A Man Called Ove is a fiction novel that was originally published in 2012. It is written by Fredrik Backman – a Swedish writer and blogger. The novel revolves around a 59-year old man whose name is Ove. It tells the story of love, friendship, compassion, grief and the importance of friends and community in coping with loss.
“He had never understood the need to go round stewing on why things turned out the way they did. You are what you are and you do what you do, and that was good enough for Ove. He didn’t quite know what he should say to avoid seeming uneducated and stupid, but it proved to be less of a problem than he had thought. She liked talking and Ove liked keeping quiet.”
That’s Ove, I say this name like I know the person, I have talked to this person, I have met this person in passing, I have seen this person in a mall. I may even have been this person at times-all that to say, this person is everywhere!
Say Hi to your grumpy neighbour! I am talking about A Man Called Ove (Swedish: En man som heter Ove): it is a 2012 novel by Fredrik Backman, a Swedish author, columnist, and blogger. It was published in English in 2013.
The English version reached the New York Times Best Seller list 18 months after it
was published and stayed on the list for 42 weeks. It has also been adapted into a movie, starring none other than Tom Hanks! How about that?
A Man Called Ove: Summary and Plot Analysis
A Man Called Ove is a story of love, friendship, compassion, grief and an ultimate ode to the importance of friends and community in coping with loss.
Meet Ove (pronounced oo-vaa) – a curmudgeon, i.e. a bad tempered person, especially an old one, the kind of person who will call a idiot an idiot on his face, ‘who points at people he dislikes as if they were burglars caught outside his bedroom window’.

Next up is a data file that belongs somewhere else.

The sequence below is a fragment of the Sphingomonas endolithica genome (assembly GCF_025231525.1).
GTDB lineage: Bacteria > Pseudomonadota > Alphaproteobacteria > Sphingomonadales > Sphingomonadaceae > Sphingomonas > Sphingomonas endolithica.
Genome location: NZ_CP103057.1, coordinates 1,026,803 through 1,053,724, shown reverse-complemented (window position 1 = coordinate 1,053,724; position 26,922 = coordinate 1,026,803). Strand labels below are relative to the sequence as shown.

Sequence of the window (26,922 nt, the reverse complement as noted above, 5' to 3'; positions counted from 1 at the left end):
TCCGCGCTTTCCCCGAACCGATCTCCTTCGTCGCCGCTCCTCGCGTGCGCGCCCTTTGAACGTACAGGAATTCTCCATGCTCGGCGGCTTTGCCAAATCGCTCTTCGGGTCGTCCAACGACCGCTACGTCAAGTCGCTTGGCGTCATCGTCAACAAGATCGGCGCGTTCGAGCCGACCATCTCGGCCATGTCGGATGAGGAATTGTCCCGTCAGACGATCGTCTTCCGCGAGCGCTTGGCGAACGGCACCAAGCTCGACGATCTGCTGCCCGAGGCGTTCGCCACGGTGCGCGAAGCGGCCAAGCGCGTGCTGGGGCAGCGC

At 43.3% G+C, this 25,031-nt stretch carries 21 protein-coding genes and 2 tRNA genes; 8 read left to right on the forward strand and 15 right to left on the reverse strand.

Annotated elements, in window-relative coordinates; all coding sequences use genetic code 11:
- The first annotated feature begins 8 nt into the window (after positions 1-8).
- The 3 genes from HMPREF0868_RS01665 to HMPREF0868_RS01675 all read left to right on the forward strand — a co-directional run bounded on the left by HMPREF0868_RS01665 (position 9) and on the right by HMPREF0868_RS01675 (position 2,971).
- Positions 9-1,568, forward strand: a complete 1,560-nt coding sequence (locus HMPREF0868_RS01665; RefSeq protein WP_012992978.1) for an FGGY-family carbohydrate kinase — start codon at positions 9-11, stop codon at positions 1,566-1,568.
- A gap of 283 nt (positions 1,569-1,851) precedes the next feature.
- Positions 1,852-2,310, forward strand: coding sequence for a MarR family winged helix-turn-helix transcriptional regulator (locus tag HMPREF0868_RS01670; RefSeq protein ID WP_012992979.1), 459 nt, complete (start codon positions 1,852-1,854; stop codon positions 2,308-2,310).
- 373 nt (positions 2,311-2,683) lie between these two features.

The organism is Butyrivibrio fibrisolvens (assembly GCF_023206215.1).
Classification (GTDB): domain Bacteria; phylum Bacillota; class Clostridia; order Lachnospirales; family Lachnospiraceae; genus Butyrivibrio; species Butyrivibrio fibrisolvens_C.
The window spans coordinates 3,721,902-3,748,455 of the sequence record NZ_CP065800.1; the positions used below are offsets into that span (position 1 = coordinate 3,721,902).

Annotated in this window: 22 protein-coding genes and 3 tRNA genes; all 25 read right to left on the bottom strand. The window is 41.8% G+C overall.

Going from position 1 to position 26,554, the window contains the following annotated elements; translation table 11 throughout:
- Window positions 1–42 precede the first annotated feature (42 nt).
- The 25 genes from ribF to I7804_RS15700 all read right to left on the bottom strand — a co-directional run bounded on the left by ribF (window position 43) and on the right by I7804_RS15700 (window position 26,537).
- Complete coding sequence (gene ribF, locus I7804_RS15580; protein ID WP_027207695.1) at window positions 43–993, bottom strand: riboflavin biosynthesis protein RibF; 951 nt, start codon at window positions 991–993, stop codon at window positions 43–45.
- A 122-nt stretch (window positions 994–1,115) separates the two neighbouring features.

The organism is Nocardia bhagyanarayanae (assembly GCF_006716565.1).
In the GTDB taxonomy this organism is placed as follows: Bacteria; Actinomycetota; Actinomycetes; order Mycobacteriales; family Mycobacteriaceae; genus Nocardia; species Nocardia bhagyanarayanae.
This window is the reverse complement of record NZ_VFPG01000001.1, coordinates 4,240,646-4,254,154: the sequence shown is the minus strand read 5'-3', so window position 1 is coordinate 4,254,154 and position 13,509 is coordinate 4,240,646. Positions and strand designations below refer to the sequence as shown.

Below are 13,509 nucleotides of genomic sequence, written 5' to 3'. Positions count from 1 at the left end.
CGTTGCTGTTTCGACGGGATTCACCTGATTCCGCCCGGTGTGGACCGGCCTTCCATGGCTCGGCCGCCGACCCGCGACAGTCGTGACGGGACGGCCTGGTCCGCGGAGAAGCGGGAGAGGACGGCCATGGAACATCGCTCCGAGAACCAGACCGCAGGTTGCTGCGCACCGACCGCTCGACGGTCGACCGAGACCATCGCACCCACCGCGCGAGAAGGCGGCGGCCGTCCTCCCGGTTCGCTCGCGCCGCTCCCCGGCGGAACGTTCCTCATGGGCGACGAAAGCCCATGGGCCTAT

He is a creature of habit with unrelenting principles, routines and temper ready to go off at the drop of a hat. A man with zero political correctness and zero tolerance. People in his community call him – ‘the bitter neighbor from hell’.
It is very easy to mistake him for that, until you start looking closer.
What you will find on closer inspection will certainly surprise you, if not completely throw you off.
You look at this human portrait a bit closely and you start noticing that there is a sadness in his life manifesting in a variety of forms – a difficult childhood, absence of a motherly figure growing up, being orphaned at a very young age, losing of a baby, having wife suffering from a life altering accident, losing friendship of a close friend, losing his wife and a series of failed attempts at taking his own life.
You begin to realize that it’s a miracle for this man to be alive, let alone having the amount of sanity he does. Always quick to judge, aren’t we?
He is convinced that he is going to end his life, it is simply a matter of when until one day, where a chatty young couple – his new neighbors – accidentally flatten Ove’s mailbox.
From that moment on, things begin to change.
What’s unravelled is a comic yet heartwarming tale of defiant cats, unexpected friendships, unwanted roommates, playful little girls with lots of crayons, rescued
friendships and finding, exposing the Ove that his wife had fallen for.
You don’t only start to understand why Ove is who is, but also love and start cheering for him.
Want to read A Man Called Ove?
A Man Called Ove is available on Amazon if you want to get yourself a copy. You are welcome to use the links given below to order a copy of the book:
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4 Reasons why you should read “A Man Called Ove”
I picked up this book as my typical romance dose of the month having read rave reviews about it, but came to like it for reasons far beyond than that, to the extent that I might even sound like a raving barking lunatic going on and on and on about it.
1 – Funny One Liners
I literally rolled on the floor laughing when I read these – “that time Rune drove a Volvo, but later he bought a BMW. You just couldn’t reason with a person who behaved like that.”